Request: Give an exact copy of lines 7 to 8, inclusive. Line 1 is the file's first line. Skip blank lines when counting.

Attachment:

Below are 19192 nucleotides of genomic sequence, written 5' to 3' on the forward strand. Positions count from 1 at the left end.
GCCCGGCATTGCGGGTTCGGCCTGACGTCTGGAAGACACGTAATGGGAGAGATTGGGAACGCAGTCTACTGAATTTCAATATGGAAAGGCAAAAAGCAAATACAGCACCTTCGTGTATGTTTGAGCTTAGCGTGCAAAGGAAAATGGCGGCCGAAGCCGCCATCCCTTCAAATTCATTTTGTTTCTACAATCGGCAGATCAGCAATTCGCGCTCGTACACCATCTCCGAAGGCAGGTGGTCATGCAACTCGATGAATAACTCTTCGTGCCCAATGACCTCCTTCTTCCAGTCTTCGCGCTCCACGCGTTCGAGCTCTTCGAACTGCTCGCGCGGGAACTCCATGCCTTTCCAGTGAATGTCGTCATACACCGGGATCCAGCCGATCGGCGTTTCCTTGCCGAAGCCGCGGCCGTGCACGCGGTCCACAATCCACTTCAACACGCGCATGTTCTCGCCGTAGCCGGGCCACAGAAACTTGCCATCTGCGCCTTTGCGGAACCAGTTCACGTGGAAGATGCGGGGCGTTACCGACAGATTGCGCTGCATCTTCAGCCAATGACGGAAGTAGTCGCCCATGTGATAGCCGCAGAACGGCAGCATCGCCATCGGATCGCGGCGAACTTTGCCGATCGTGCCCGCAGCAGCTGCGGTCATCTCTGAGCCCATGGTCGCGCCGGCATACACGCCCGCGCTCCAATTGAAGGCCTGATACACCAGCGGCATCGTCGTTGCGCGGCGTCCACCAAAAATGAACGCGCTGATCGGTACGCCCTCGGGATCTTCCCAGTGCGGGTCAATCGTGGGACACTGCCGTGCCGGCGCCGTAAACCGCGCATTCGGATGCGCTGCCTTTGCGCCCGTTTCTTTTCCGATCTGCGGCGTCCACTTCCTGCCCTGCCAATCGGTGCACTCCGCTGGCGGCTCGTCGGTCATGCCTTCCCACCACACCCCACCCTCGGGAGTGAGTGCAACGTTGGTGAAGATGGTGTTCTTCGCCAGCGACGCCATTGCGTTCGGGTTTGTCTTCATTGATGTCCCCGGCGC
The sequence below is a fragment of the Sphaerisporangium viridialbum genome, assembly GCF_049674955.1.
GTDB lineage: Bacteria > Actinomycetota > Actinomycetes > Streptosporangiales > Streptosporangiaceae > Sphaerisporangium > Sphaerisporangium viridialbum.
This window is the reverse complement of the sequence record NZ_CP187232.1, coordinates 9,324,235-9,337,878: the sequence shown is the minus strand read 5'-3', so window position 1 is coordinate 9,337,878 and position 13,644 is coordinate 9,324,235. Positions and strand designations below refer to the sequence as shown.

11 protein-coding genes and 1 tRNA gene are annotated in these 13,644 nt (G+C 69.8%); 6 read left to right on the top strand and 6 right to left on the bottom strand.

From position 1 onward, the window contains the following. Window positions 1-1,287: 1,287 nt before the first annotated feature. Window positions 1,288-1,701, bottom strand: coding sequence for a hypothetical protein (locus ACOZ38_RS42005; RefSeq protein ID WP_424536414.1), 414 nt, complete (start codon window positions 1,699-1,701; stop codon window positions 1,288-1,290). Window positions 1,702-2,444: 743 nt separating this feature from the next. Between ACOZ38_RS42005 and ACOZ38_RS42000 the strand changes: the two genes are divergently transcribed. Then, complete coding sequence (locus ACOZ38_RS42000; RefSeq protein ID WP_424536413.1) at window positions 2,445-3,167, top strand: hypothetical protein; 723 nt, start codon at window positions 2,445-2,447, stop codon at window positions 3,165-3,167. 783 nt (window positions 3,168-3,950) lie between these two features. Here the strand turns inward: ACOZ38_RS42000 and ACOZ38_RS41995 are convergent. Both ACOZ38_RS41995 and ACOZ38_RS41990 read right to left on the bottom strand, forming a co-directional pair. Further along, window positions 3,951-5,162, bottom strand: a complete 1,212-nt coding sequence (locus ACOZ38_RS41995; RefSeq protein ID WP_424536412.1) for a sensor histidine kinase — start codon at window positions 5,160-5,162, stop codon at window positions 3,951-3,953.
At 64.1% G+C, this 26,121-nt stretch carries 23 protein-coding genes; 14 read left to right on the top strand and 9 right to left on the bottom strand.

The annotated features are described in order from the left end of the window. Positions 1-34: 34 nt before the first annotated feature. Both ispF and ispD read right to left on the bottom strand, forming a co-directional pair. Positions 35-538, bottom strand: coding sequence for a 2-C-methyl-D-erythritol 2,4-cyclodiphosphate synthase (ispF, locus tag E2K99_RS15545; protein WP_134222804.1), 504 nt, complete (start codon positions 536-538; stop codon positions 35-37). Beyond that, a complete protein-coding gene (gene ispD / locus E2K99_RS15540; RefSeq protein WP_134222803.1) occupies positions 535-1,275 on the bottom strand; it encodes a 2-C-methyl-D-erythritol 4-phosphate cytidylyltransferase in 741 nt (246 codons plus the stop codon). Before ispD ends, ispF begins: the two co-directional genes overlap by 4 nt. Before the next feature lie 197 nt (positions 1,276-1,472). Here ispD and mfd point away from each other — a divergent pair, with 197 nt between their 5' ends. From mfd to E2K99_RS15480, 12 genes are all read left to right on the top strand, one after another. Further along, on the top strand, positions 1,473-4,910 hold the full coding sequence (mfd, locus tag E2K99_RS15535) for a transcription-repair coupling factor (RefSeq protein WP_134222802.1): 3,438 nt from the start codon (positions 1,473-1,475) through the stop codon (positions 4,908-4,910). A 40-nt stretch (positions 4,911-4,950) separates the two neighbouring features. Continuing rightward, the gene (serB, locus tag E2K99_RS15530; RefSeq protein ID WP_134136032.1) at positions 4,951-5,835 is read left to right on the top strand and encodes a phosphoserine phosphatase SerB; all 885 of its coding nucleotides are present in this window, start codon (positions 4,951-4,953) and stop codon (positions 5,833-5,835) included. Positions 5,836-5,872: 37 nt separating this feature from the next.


From position 1 onward, the window contains the following. Window positions 1-1,287: 1,287 nt before the first annotated feature. Window positions 1,288-1,701, bottom strand: coding sequence for a hypothetical protein (locus ACOZ38_RS42005; RefSeq protein ID WP_424536414.1), 414 nt, complete (start codon window positions 1,699-1,701; stop codon window positions 1,288-1,290). Window positions 1,702-2,444: 743 nt separating this feature from the next. Between ACOZ38_RS42005 and ACOZ38_RS42000 the strand changes: the two genes are divergently transcribed. Then, complete coding sequence (locus ACOZ38_RS42000; RefSeq protein ID WP_424536413.1) at window positions 2,445-3,167, top strand: hypothetical protein; 723 nt, start codon at window positions 2,445-2,447, stop codon at window positions 3,165-3,167. 783 nt (window positions 3,168-3,950) lie between these two features. Here the strand turns inward: ACOZ38_RS42000 and ACOZ38_RS41995 are convergent. Both ACOZ38_RS41995 and ACOZ38_RS41990 read right to left on the bottom strand, forming a co-directional pair. Further along, window positions 3,951-5,162, bottom strand: a complete 1,212-nt coding sequence (locus ACOZ38_RS41995; RefSeq protein ID WP_424536412.1) for a sensor histidine kinase — start codon at window positions 5,160-5,162, stop codon at window positions 3,951-3,953.
At 64.1% G+C, this 26,121-nt stretch carries 23 protein-coding genes; 14 read left to right on the top strand and 9 right to left on the bottom strand.